Why investment trusts could be perfect for your 2018/19 ISA
The end of the tax year draws nigh, and that means a fat new ISA allowance of £20,000. You can invest anything up to that amount in your 2018/19 ISA, and when you retire and take cash out to spend, you won't pay a penny in tax.
Cash ISAs offer pretty pitiful interest rates, so what can you do you do if you want to take advantage of the superior long-term returns from UK shares?
A lot of folk hand over a chunk of their cash to professional fund managers to invest for them, but even the best of those managers can be trying to serve two masters. They obviously want to earn good returns for you so that you will leave your cash with them, but they also have to generate profits for their shareholders by taking a slice for themselves by way of charges.
Wouldn't it be great if you could get round that dilemma? Well, actually you can, and there's a form of managed fund that I think is perfect for holding in an ISA. They're called Investment Trusts and they work in a unique way.
What happens is that the initial investment funds are provided by investors when the trust floats on the stock market, and those people get shares in the trust. Later, if the trust wants to enlarge its capital, it does so via a new share issue.
And then to invest, we just buy and sell the shares. The investors, the owners of the money, are the shareholders too. And they get to enjoy all of the bottom-line profit every year, either through reinvestment for growth, dividends, or a combination.
Some companies even provide specific investment trust ISAs, which offer monthly investment schemes. The cash goes to buy shares in individual trusts, with the only extra cost being the typically low annual ISA management charge itself -- which you have to pay no matter what kind of ISA you choose.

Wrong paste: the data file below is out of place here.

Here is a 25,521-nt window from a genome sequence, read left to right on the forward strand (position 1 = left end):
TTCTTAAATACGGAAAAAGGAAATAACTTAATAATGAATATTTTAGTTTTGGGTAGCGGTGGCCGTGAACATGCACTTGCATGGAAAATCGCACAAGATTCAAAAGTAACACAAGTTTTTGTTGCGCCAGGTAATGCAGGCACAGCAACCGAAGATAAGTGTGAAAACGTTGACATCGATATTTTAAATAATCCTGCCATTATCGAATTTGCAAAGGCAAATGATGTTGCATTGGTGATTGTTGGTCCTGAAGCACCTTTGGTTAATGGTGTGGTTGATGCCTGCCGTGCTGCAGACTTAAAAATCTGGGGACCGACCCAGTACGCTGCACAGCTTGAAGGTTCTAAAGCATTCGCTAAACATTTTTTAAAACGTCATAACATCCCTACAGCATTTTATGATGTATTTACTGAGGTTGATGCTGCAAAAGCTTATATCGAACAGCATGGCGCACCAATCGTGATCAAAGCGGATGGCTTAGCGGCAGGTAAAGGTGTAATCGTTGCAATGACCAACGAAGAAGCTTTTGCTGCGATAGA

The alternative is to put investment trust shares directly into your stocks and shares ISA, alongside any other company shares you choose -- you'd just buy them through your ISA broker the same way.
But what trusts are there and how well do they do?
Aimed at income, The Edinburgh Investment Trust has pretty much matched the FTSE 100 in terms of growth. But it's also been paying dividends of around the 3.5%-4% level, and that's better than the index (and the dividend alone wipes the floor with cash ISA interest rates). The shares have actually dipped a little of late and are trading at a discount to net asset value of around 10%, which makes them look like a bargain to me.
If you're looking for growth, the Witan Investment Trust has easily outstripped the FTSE 100 over the past five years and longer. You'd get some global exposure too, as only around a third of its investments are in the UK market. That highlights another advantage of an investment trust -- you're getting diversity thrown in as well.
And, as I recently explained, you can add a bit of emerging markets focus if you wish, providing a lower risk foray into places like China and the East than just investing in a handful of individual companies.
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Alan Oscroft has no position in any of the shares mentioned. The Motley Fool UK has no position in any of the shares mentioned. Views expressed on the companies mentioned in this article are those of the writer and therefore may differ from the official recommendations we make in our subscription services such as Share Advisor, Hidden Winners and Pro. Here at The Motley Fool we believe that considering a diverse range of insights makes us better investors.